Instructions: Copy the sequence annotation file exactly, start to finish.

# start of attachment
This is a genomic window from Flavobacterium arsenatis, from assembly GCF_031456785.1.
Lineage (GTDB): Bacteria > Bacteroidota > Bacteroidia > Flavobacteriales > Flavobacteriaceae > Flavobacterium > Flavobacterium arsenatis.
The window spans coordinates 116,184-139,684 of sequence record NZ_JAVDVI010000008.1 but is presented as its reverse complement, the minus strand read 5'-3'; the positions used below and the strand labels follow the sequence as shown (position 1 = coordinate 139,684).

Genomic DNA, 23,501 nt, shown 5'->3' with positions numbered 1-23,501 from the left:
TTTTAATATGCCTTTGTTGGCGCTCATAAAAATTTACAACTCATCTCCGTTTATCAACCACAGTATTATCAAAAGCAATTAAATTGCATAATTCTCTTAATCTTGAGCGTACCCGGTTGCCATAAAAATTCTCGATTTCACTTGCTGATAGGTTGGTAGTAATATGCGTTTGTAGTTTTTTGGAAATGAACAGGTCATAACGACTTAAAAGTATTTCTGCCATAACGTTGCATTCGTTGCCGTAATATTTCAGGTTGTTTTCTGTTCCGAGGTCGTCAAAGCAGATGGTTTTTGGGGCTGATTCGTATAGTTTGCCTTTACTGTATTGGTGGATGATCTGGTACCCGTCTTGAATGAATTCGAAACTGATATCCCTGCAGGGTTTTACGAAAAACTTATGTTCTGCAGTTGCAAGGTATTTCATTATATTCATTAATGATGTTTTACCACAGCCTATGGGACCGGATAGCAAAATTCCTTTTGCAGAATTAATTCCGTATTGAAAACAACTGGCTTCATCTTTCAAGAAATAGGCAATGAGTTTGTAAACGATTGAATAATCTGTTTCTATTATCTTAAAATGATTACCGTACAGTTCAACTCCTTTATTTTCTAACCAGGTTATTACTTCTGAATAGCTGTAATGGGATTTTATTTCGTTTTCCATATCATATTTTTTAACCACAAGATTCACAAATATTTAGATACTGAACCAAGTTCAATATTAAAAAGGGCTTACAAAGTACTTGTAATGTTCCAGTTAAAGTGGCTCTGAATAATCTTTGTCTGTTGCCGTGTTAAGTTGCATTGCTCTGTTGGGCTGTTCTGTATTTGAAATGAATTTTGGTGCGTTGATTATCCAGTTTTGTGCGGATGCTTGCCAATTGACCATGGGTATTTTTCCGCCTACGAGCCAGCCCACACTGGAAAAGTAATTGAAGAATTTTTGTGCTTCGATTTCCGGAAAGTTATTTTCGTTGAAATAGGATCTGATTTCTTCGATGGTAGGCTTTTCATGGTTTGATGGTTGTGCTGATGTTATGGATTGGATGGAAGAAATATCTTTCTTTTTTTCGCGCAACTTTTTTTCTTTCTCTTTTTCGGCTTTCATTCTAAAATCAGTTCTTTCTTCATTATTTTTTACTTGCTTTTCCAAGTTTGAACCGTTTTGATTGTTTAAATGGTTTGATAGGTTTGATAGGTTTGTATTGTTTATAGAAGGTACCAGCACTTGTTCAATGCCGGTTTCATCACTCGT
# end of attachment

This is a genomic window from Flavobacterium arsenatis, from assembly GCF_031456785.1.
Lineage (GTDB): Bacteria > Bacteroidota > Bacteroidia > Flavobacteriales > Flavobacteriaceae > Flavobacterium > Flavobacterium arsenatis.
The window spans coordinates 116,184-139,684 of sequence record NZ_JAVDVI010000008.1 but is presented as its reverse complement, the minus strand read 5'-3'; the positions used below and the strand labels follow the sequence as shown (position 1 = coordinate 139,684).

Genomic DNA, 23,501 nt, shown 5'->3' with positions numbered 1-23,501 from the left:
TTTTAATATGCCTTTGTTGGCGCTCATAAAAATTTACAACTCATCTCCGTTTATCAACCACAGTATTATCAAAAGCAATTAAATTGCATAATTCTCTTAATCTTGAGCGTACCCGGTTGCCATAAAAATTCTCGATTTCACTTGCTGATAGGTTGGTAGTAATATGCGTTTGTAGTTTTTTGGAAATGAACAGGTCATAACGACTTAAAAGTATTTCTGCCATAACGTTGCATTCGTTGCCGTAATATTTCAGGTTGTTTTCTGTTCCGAGGTCGTCAAAGCAGATGGTTTTTGGGGCTGATTCGTATAGTTTGCCTTTACTGTATTGGTGGATGATCTGGTACCCGTCTTGAATGAATTCGAAACTGATATCCCTGCAGGGTTTTACGAAAAACTTATGTTCTGCAGTTGCAAGGTATTTCATTATATTCATTAATGATGTTTTACCACAGCCTATGGGACCGGATAGCAAAATTCCTTTTGCAGAATTAATTCCGTATTGAAAACAACTGGCTTCATCTTTCAAGAAATAGGCAATGAGTTTGTAAACGATTGAATAATCTGTTTCTATTATCTTAAAATGATTACCGTACAGTTCAACTCCTTTATTTTCTAACCAGGTTATTACTTCTGAATAGCTGTAATGGGATTTTATTTCGTTTTCCATATCATATTTTTTAACCACAAGATTCACAAATATTTAGATACTGAACCAAGTTCAATATTAAAAAGGGCTTACAAAGTACTTGTAATGTTCCAGTTAAAGTGGCTCTGAATAATCTTTGTCTGTTGCCGTGTTAAGTTGCATTGCTCTGTTGGGCTGTTCTGTATTTGAAATGAATTTTGGTGCGTTGATTATCCAGTTTTGTGCGGATGCTTGCCAATTGACCATGGGTATTTTTCCGCCTACGAGCCAGCCCACACTGGAAAAGTAATTGAAGAATTTTTGTGCTTCGATTTCCGGAAAGTTATTTTCGTTGAAATAGGATCTGATTTCTTCGATGGTAGGCTTTTCATGGTTTGATGGTTGTGCTGATGTTATGGATTGGATGGAAGAAATATCTTTCTTTTTTTCGCGCAACTTTTTTTCTTTCTCTTTTTCGGCTTTCATTCTAAAATCAGTTCTTTCTTCATTATTTTTTACTTGCTTTTCCAAGTTTGAACCGTTTTGATTGTTTAAATGGTTTGATAGGTTTGATAGGTTTGTATTGTTTATAGAAGGTACCAGCACTTGTTCAATGCCGGTTTCATCACTCGT